DHS seniors earn CDLs in first-of-its-kind class

Pipes on the semi-truck billow telltale smoke into the blue sky. Unscathed orange cones dot the parking lot at Douglas High School.

 Eight DHS seniors busily earn points toward their commercial driver’s license, thanks to a first-of-its-kind driving program at any high school in Wyoming.

The new CDL course gives 18 year olds the opportunity to learn a trade virtually free.

According to Douglas School District Director of Curriculum John Weigel, the class also gives seniors a focus with their final semester winding down.

CDL instructor Rod Williams (right), along with Don Hathaway (not pictured), assists eight DHS seniors on getting their Class A intra-state commercial driver’s license.

“I think the conversation came up when we were discussing dropout rates and seniors losing interest at the end of the year,” Weigel said. “Some kids kind of fall off, so we thought, ‘What can we do as a district and what are some needs for our community?’”

With a need for CDL drivers in the surrounding oil fields and other industries, Weigel and the administration made DHS the only high school in the state to offer a two-week course of this nature.

The average cost of a two-week course and a CDL certificate is $4,000 per person, according to uscollegesearch.org. At DHS, the course is free for students.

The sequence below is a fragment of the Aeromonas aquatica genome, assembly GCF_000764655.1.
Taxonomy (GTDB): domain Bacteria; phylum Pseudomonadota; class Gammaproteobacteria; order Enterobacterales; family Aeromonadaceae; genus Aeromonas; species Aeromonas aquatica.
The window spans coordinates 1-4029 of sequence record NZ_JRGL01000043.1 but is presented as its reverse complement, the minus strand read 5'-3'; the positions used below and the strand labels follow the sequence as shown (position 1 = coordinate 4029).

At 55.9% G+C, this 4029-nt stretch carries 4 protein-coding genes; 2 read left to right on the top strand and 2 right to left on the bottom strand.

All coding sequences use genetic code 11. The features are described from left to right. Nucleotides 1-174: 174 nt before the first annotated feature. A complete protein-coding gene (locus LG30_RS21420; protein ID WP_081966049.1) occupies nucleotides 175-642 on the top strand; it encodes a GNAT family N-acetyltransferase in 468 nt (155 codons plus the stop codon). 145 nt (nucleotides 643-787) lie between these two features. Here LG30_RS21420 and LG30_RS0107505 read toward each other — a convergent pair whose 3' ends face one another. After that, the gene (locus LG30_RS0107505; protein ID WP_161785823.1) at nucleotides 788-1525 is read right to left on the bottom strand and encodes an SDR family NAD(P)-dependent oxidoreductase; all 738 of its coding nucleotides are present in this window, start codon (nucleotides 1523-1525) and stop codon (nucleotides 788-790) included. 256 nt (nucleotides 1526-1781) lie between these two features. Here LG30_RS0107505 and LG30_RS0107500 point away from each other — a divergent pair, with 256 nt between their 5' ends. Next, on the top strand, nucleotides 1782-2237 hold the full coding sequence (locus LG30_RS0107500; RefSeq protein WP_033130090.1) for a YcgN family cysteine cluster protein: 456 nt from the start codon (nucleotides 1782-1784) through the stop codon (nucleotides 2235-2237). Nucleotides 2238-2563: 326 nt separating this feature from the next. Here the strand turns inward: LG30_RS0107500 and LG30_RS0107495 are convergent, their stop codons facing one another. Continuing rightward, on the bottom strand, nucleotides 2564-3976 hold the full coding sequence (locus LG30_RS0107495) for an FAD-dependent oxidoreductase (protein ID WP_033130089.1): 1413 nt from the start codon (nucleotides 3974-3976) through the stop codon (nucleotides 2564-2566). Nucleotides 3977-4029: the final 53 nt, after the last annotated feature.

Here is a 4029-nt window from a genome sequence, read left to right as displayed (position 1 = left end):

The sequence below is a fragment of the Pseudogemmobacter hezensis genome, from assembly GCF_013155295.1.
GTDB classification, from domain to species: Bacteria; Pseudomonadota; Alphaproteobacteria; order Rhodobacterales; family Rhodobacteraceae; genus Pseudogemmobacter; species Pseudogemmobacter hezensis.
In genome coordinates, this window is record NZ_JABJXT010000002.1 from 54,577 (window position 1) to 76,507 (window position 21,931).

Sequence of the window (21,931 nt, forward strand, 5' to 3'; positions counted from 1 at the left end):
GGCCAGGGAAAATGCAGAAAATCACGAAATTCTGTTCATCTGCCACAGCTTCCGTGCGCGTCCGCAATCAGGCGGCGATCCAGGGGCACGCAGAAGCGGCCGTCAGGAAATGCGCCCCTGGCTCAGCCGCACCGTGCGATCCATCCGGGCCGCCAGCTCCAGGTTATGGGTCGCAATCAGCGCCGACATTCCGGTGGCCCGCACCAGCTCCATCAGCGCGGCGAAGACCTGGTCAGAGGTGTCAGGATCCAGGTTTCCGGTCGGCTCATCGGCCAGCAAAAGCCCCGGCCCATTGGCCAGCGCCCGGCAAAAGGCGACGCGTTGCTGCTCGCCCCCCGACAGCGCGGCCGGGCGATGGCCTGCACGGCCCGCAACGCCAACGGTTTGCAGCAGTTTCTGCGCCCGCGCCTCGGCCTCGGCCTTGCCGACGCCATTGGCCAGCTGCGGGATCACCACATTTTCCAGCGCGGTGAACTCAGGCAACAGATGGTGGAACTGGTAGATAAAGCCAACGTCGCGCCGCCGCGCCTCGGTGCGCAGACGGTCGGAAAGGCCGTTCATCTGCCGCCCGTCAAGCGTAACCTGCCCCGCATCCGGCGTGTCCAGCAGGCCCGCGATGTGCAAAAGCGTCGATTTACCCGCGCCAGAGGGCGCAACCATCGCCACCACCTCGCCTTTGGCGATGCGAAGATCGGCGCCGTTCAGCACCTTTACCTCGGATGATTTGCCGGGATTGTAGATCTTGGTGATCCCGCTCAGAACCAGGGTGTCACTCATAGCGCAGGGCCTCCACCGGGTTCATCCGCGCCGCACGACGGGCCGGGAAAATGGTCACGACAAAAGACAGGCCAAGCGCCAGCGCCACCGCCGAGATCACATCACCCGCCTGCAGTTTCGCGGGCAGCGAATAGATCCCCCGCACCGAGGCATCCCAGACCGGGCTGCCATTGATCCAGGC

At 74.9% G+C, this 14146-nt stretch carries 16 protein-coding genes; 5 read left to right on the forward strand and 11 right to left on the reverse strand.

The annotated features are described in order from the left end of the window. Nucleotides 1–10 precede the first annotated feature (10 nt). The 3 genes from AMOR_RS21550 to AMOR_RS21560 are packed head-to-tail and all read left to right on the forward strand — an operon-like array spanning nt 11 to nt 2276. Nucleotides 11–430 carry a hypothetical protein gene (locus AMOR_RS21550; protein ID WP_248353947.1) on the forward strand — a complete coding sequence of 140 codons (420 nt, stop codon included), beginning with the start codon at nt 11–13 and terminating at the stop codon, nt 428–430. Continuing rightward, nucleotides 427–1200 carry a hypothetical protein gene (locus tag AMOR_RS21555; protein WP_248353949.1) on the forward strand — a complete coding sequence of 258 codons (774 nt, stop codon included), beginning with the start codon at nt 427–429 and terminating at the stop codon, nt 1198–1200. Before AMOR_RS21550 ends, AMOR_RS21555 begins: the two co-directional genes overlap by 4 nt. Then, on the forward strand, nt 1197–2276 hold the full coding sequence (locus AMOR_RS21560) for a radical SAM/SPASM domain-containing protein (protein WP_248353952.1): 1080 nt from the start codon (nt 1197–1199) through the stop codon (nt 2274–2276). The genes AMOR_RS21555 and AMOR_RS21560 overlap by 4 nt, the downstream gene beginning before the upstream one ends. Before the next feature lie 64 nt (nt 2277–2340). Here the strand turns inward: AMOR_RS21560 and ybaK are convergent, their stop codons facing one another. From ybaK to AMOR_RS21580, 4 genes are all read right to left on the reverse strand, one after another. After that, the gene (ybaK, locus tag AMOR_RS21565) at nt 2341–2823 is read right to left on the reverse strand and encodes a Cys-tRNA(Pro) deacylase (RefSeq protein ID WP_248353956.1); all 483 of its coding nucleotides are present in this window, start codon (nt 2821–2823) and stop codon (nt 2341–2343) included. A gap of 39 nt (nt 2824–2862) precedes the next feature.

CDL College, a commercial driving and testing school out of Commerce City, Colorado, sent trucks and instructors to Douglas to train and teach the class. CDL College works with other schools and junior colleges around the region, but this is the first school district they have ever worked with in Wyoming.

“We just brainstormed about some of the needs, and it gives our kids a chance to have summer jobs or possibly even careers,” he said. “It’s really neat to see them out there practicing in the trucks. It’s a great opportunity for them and our community.”

The class started with 12 seniors and is now down to eight, all of whom are expected to graduate from the course this week.
Chris Bolinger said he plans to attend college next year but having a CDL as a backup is never a bad thing.
Lane George checks and looks through his mirrors as he practices a dock backing-up drill as part of the CDL College class he participated in this month.
“I really like it. (The instructors) make the learning process so much easier,” Bolinger said. “The benefit is, you will always have something to fall back on. I won’t use it unless it’s a summer job or I need to.”
According to DMV.org in Wyoming, a person needs a CDL to operate a vehicle that carries 16 passengers or more, hauls azardous material or weighs more than 26,001 pounds.
CDL College provides the 18-wheelers and the course work, including written exams and driving assessments. The skills portion of the program consists of a pre-trip inspection, basic handling and an on-road review.
Weigel said he has been impressed with the turnout and the interest in the inaugural year of the class. He hopes it is here for the long haul.
“I think we would love to continue it,” Weigel said. “We want to see how many kids make it, and if the community still has a need, it’s a good fit for us.”

CDL College instructor Rod Williams stands on the truck instructing one of the eight Douglas High School students who are earning their way toward a commercial driver’s license April 29. The students had to take a 40-hour over-the-road course, and this DHS group is the youngest class in 10 years on schedule to graduate from CDL College.